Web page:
July 05, 2018
The prevalence of epilepsy is high in the older adult population and will continue to grow as the population ages. Authors of a recent study sought to assess the health care expenditures in this population in the United States.
Alain Lekoubou, MD, Department of Neurology, Medical University of South Carolina (Charleston, SC), and colleagues conducted a study of 37,738,607 participants to estimate the health care costs in older adults with and without epilepsy. Researchers used the Medical Expenditure Panel Survey Household Component, with 2003‐2014 data. Unadjusted health care expenditures were estimated. A 2-part model was used to estimate independent health care expenditures.
Researchers identified 416,496 older adults with epilepsy. The prevalence of comorbidities was higher in older individuals vs younger individuals. Mean unadjusted yearly medical cost of epilepsy in older participants with epilepsy was $18,712 (95% CI = $15,947‐$21,476) during the pooled period 2003‐2014, nearly double the equivalent cost in older participants without epilepsy at $10,168 (95% CI = $9925‐$10 410).
Mean unadjusted annual medical cost of epilepsy in the older population increased by $2135: from $15,850 (95% CI = $10 668‐$21 032) in 2003‐2006 to $17,985 (95% CI = $13,710‐$22,260) in 2011‐2014. Adjusted mean total health care expenditures per person per year for older patients with epilepsy were $12, 526 in 2003‐2006, $13,423 in 2007‐2010, and $10,569 in 2011‐2014.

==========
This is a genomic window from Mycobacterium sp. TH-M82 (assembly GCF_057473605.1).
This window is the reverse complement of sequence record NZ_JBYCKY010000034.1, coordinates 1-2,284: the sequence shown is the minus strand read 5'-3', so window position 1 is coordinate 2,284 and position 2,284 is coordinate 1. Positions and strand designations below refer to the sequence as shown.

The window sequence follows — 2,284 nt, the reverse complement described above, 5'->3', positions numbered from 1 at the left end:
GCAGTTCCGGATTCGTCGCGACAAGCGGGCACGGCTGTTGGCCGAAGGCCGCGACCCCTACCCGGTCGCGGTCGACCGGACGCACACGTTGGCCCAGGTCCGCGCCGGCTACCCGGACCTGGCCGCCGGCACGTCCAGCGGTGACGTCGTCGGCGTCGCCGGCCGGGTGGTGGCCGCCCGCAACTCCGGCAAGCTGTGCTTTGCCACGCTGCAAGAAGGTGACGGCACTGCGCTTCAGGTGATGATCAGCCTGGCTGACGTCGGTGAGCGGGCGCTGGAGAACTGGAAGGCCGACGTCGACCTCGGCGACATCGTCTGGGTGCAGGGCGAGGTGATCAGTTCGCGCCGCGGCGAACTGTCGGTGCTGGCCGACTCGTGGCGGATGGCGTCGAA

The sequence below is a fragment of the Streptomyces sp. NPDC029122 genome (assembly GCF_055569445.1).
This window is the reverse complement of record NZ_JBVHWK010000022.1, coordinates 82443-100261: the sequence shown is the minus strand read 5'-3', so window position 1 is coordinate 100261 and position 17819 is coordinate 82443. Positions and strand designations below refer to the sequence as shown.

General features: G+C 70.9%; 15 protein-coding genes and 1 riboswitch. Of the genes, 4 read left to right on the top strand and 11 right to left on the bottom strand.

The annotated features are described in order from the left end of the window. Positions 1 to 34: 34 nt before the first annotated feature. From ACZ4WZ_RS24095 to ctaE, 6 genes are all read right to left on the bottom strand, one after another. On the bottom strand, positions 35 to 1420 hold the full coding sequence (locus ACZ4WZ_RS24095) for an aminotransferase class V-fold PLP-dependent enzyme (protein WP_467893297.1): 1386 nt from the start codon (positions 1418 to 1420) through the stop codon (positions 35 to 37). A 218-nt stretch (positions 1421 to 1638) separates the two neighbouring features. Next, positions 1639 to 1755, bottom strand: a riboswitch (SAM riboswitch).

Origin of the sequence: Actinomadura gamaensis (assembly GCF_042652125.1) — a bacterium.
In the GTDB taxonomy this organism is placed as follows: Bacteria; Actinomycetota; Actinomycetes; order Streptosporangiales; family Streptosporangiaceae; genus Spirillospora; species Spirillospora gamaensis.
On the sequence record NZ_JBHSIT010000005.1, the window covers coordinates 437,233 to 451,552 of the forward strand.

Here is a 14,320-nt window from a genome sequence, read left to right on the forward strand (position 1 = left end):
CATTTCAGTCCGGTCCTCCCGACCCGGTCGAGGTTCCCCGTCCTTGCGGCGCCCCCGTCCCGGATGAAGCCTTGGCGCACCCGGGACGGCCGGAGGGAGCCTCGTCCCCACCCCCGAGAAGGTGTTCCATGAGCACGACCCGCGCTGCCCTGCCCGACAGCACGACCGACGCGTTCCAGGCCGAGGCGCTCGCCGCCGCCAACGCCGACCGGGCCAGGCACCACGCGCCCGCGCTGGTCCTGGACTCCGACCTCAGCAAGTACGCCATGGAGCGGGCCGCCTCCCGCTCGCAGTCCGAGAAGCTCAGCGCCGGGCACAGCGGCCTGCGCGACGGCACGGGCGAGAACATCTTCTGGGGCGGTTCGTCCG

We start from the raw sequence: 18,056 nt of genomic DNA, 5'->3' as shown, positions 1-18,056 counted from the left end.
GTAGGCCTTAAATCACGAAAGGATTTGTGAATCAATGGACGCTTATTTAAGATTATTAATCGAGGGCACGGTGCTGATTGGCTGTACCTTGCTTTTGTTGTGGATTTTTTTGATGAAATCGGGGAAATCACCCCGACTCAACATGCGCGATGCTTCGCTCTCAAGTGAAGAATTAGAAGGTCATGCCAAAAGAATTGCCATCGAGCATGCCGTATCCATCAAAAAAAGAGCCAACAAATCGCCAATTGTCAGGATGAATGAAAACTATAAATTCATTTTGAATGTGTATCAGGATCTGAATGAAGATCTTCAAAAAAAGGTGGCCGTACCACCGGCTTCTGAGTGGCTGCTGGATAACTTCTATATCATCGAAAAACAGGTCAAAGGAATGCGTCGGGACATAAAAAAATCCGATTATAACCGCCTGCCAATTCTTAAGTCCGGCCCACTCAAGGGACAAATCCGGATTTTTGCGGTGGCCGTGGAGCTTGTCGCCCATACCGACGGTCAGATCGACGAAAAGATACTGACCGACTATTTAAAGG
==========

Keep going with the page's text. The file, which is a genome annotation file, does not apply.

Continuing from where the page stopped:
Adjusted incremental health care costs associated with epilepsy in older individuals accrued by $4595 (95% CI = $2399‐$6791) when compared to older participants without epilepsy. Authors estimated that the mean annual aggregate cost of epilepsy to be $7.8 billion for the US population.
Dr Lekoubou and coauthors concluded that health care expenditures among this growing group are 2 times higher than in those without epilepsy.—
—Amanda Del Signore
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